Student’s project catches NASA’s attention
NOBLESVILLE, Ind. (WISH) — Jessie Elliott is not your average high school junior. You can see that in her Twitter feed. She has followers in other countries. And at NASA.
They’re interested in something else that makes Jessie distinctive: a class project at Noblesville High School.
She wants to reduce light pollution, or too much light at night.
“Right now,” Jessie says, “especially in other cities, there’s kind of an exponential growth in light pollution.”
She’s working with the city of Noblesville to reduce the amount of unnecessary light.
As part of a class project for teacher Don Wettrick’s Innovations class, she is developing an ordinance for the city.
The world tends to want “as much light as possible and the cheapest light possible,” Jessie told 24-Hour News 8.
As a result, “we overdo it a bit.” More light is not necessarily better.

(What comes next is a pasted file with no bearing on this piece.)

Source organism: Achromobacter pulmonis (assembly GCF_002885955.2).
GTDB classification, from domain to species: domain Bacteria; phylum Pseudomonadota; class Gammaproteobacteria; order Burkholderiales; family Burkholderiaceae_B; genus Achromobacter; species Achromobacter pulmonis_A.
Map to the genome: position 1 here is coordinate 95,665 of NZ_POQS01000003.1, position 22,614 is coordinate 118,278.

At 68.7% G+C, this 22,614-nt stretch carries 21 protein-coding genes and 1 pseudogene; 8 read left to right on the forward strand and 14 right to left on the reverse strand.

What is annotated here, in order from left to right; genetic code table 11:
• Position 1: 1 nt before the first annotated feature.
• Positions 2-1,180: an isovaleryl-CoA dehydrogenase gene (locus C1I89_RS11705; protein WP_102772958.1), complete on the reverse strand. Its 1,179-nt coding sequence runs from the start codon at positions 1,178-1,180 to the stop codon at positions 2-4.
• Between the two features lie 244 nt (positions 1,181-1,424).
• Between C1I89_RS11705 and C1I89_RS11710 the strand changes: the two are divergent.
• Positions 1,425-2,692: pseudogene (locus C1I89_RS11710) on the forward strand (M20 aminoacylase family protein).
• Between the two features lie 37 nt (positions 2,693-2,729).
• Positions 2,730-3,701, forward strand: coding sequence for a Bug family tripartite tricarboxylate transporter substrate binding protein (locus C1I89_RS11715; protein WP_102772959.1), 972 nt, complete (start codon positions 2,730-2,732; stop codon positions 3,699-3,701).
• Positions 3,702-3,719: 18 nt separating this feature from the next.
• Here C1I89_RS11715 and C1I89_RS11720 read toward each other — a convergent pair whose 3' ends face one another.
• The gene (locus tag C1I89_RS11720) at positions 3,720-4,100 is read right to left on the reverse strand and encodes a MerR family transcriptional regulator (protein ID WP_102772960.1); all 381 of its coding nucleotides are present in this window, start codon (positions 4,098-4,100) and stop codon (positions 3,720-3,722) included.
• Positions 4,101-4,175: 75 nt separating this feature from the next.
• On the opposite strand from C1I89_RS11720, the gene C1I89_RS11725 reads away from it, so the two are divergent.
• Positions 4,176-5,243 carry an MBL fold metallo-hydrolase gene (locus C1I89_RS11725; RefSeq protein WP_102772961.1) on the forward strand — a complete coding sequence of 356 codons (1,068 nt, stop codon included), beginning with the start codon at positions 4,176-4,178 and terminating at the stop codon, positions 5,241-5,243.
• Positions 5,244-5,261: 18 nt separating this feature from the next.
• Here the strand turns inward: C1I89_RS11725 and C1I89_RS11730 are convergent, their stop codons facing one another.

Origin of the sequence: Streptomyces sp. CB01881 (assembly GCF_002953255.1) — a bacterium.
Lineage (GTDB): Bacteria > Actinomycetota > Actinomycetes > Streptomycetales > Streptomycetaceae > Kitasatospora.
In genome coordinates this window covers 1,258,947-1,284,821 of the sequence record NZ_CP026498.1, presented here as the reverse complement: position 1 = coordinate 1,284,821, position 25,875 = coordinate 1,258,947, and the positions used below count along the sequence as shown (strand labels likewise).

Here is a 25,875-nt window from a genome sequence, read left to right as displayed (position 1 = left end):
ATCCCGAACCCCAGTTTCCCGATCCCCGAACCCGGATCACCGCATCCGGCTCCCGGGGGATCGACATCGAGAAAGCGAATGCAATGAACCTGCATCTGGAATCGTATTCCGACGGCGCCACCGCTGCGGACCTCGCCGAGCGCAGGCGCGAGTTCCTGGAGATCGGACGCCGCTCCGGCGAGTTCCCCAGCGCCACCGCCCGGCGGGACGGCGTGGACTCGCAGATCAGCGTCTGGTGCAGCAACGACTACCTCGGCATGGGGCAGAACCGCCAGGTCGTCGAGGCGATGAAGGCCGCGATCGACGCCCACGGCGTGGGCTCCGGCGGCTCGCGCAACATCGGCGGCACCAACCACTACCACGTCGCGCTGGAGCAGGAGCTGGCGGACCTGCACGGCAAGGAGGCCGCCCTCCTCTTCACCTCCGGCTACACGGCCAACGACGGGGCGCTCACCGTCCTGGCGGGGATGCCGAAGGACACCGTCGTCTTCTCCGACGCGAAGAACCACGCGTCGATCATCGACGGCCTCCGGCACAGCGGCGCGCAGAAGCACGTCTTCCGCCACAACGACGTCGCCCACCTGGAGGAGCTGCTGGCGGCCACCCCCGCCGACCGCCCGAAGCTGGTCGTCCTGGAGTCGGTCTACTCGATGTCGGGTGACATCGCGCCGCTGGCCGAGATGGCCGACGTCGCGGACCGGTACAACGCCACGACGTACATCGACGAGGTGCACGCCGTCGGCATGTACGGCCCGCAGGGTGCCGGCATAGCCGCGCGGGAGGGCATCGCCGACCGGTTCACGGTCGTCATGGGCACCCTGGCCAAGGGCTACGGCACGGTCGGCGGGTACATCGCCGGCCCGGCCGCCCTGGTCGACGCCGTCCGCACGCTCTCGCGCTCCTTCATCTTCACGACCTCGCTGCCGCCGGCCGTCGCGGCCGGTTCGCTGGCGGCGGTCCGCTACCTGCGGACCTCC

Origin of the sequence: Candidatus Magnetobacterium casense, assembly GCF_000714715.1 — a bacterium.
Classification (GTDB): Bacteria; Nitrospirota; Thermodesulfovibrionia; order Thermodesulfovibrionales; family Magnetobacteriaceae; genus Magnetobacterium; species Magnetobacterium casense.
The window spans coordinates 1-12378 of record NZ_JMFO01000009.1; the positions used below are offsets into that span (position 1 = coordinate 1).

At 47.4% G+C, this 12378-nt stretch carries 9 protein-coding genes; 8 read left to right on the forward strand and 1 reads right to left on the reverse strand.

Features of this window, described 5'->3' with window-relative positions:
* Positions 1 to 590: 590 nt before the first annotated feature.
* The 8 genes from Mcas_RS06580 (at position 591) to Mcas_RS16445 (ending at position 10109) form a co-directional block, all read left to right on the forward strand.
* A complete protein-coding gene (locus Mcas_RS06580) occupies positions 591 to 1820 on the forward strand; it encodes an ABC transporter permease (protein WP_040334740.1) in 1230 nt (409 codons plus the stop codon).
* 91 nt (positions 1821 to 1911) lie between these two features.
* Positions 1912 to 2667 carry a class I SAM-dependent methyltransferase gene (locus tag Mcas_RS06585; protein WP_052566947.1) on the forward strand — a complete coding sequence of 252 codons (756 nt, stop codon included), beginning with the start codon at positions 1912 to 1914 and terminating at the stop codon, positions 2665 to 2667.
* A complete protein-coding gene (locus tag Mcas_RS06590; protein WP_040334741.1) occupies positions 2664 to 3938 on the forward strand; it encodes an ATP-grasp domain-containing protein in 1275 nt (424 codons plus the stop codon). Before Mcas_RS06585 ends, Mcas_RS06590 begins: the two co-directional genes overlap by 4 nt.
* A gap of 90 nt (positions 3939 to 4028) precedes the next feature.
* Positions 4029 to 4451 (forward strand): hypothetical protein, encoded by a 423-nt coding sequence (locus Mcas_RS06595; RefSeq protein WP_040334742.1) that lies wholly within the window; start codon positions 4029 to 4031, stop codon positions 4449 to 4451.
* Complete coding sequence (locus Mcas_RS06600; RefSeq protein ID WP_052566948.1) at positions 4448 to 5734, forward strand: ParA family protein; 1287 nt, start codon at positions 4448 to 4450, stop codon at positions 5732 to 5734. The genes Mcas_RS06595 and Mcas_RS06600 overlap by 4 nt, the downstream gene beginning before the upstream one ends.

Jessie would like to make a few revisions in the lighting guidelines of Noblesville. She would make the rules more restrictive.
Why? Because, she says, “the light doesn’t just go down where we need it to help humans. It goes up and into the sky.” That interferes with our ability to enjoy the night sky.
The ordinance could ask that city light be “shielded” to direct the rays down rather than allow light to go up into the sky. And, she says, in the long run, that would be cheaper for the city because it would concentrate the light in our streets and parking lots. That means lower watt bulbs and a lower cost for Noblesville.
It is time consuming work. With all of the research and revisions, Jessie, who is a junior, hopes the project is done before she finishes her senior year.
If you’ve ever been away from city lights, you’re likely to appreciate her mission.
“The ability to look up into the sky,” Jessie says, “and marvel at what you see is something that connects us to humans not only around the world but, you know, since the beginning of time.”
The revised ordinance, Jessie says, would make a gradual change in Noblesville – to “make it as easy on people as possible” and allow the city to “slowly get better.”